By ADAM BEAM Associated Press
In the 1970s, as the oil crisis spurred an increase in mining, Victor Justice taught people in eastern Kentucky how to mine coal.
Forty years later, his son is teaching them how to write code to build websites.
As the coal industry disappears across Appalachia, politicians and entrepreneurs have been trying to find something to replace it. On Monday, hundreds of people gathered in Hazard to hear one solution: A 3,400-mile network of fiber optic cables that state and private sector officials say will create one of the country’s fastest networks in one of the nation’s worst areas for access to high speed Internet service.
“We’re betting our future on the coming of this dark fiber,” Rusty Justice said of his company, Bit Source, which builds websites.
State and federal officials christened the network Monday, the product of about three years of negotiation that spanned political and geographic rivalries in a state that has plenty of each. The network will cost about $324 million to build. Taxpayers will pay about $53.5 million, with the rest coming from private investors. Kentucky will own the network, which will begin in eastern Kentucky but eventually reach into all of the state’s 120 counties. But the Australian-based investment firm Macquarie Group and its partners will build the network and operate it for the next 30 years.
On Monday, a packed auditorium watched as the CEO of a technology company demonstrated how he can build networks that can download video in less “five milliseconds.” And in an area that has a shortage of OB-GYNs, people watched a pregnant woman lay down on an exam table while a doctor in Lexington, about 100 miles away, gave her an ultrasound with telemedicine technology.
It’s the kind of benefits officials say the broadband network can bring to eastern Kentucky, which has suffered for years with little cellphone service and limited access to high-speed Internet.
“Broadband is not just about Facebook or HD Netflix,” said Jared Arnett, executive director of the Saving Our Appalachian Region, a group charged with transitioning eastern Kentucky’s economy. “This is about economic opportunity.”
Construction will begin this year and is scheduled to be finished by the middle of 2016 in eastern Kentucky. Other parts of the states will take longer to build. Republican U.S. Rep. Hal Rogers and Democratic Gov. Steve Beshear called it the most important infrastructure project in the state’s history, more so than the Interstate highway system. But they cautioned that the network will only help if people use it. The network is just a means for information to travel. Businesses, school districts, hospitals, local governments and others have to build the products that would make the network worthwhile.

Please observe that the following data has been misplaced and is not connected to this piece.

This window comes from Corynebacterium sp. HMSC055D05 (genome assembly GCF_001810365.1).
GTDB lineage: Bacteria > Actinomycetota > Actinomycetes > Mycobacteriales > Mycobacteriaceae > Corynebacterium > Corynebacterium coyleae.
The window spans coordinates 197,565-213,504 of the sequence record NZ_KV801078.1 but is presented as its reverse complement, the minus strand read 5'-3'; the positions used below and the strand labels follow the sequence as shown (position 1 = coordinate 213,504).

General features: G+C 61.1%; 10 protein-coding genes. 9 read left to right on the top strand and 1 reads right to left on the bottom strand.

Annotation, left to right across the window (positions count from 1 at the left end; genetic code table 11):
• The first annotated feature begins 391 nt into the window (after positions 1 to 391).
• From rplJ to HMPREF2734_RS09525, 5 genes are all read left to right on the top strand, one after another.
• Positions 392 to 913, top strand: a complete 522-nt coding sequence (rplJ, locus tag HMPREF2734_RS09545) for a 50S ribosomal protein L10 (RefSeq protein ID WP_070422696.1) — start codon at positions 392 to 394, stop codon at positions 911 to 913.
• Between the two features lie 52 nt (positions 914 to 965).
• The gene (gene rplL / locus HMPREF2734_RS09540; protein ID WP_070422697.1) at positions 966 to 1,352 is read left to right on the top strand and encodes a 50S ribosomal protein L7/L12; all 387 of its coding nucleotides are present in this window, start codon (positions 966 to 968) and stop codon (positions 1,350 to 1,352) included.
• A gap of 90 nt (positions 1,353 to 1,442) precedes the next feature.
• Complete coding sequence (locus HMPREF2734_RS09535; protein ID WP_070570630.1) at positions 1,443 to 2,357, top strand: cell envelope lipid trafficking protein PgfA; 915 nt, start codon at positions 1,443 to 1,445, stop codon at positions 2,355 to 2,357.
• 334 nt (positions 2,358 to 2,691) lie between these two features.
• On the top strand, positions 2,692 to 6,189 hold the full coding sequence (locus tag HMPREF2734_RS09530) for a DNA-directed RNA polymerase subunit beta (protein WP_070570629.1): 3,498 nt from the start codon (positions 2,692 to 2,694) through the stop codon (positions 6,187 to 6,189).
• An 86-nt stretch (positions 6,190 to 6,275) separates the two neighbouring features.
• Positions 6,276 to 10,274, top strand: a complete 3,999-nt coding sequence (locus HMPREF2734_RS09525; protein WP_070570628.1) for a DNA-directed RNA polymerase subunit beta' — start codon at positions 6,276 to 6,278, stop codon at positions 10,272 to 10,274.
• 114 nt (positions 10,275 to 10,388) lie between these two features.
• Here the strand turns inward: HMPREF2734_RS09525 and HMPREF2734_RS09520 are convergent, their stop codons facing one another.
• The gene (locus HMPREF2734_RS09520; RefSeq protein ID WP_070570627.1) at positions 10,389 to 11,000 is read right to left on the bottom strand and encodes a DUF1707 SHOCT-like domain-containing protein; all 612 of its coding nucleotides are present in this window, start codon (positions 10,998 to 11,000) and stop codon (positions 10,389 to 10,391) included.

Earlier this month, Beshear created a governing board to oversee the construction of the network. And his state finance cabinet has put together a fiber planning guide for local communities to use as they prepare for how to use the network.
“We know that broadband is not a silver bullet. There is none. But it levels the playing field. It gives us a chance,” Rogers said. “It takes away the historic barriers to better jobs: the difficult terrain, the isolation that we’ve endured these generations.”
Bit Source is based in Pikeville, the center of what was once the state’s largest coal producing county. It’s the same county where, 40 years ago, Rusty Justice’s father worked for the Eastern Kentucky Concentrated Employment Program to train people how to operate heavy machinery and other skills needed in the coal industry.
Now Justice said he is seeing those same workers ask him for a job. Justice offered to hire 10 people, preferably out-of-work coal industry workers, and train them how to code. He got 974 applications. The company opened in March and, after 22 weeks of training, has been building websites for companies and local governments.
“We now have a small, embryonic tech sector alive and well in Pikeville,” he said.